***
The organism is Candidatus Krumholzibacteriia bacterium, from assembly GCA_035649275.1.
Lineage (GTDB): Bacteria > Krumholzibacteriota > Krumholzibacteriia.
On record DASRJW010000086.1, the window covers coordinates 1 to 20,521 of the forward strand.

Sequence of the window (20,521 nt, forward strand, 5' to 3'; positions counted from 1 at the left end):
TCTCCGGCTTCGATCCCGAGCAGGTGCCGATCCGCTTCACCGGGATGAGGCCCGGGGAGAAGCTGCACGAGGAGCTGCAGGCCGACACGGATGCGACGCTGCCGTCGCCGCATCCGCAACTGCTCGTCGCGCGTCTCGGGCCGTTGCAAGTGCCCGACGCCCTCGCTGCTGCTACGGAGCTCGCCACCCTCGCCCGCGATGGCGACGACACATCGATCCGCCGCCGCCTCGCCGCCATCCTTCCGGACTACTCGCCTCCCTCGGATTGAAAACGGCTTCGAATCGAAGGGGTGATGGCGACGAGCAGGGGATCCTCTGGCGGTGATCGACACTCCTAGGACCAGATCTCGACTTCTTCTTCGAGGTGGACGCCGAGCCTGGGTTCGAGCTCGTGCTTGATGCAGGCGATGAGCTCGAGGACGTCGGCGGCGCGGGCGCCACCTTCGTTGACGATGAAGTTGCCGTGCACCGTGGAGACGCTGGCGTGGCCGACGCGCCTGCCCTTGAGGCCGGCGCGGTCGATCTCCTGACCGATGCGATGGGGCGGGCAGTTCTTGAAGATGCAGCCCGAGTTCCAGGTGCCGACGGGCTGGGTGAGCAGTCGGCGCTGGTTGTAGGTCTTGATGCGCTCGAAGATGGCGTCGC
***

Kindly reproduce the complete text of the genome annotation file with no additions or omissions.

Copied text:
The organism is Candidatus Krumholzibacteriia bacterium, from assembly GCA_035649275.1.
Lineage (GTDB): Bacteria > Krumholzibacteriota > Krumholzibacteriia.
On record DASRJW010000086.1, the window covers coordinates 1 to 20,521 of the forward strand.

Sequence of the window (20,521 nt, forward strand, 5' to 3'; positions counted from 1 at the left end):
TCTCCGGCTTCGATCCCGAGCAGGTGCCGATCCGCTTCACCGGGATGAGGCCCGGGGAGAAGCTGCACGAGGAGCTGCAGGCCGACACGGATGCGACGCTGCCGTCGCCGCATCCGCAACTGCTCGTCGCGCGTCTCGGGCCGTTGCAAGTGCCCGACGCCCTCGCTGCTGCTACGGAGCTCGCCACCCTCGCCCGCGATGGCGACGACACATCGATCCGCCGCCGCCTCGCCGCCATCCTTCCGGACTACTCGCCTCCCTCGGATTGAAAACGGCTTCGAATCGAAGGGGTGATGGCGACGAGCAGGGGATCCTCTGGCGGTGATCGACACTCCTAGGACCAGATCTCGACTTCTTCTTCGAGGTGGACGCCGAGCCTGGGTTCGAGCTCGTGCTTGATGCAGGCGATGAGCTCGAGGACGTCGGCGGCGCGGGCGCCACCTTCGTTGACGATGAAGTTGCCGTGCACCGTGGAGACGCTGGCGTGGCCGACGCGCCTGCCCTTGAGGCCGGCGCGGTCGATCTCCTGACCGATGCGATGGGGCGGGCAGTTCTTGAAGATGCAGCCCGAGTTCCAGGTGCCGACGGGCTGGGTGAGCAGTCGGCGCTGGTTGTAGGTCTTGATGCGCTCGAAGATGGCGTCGC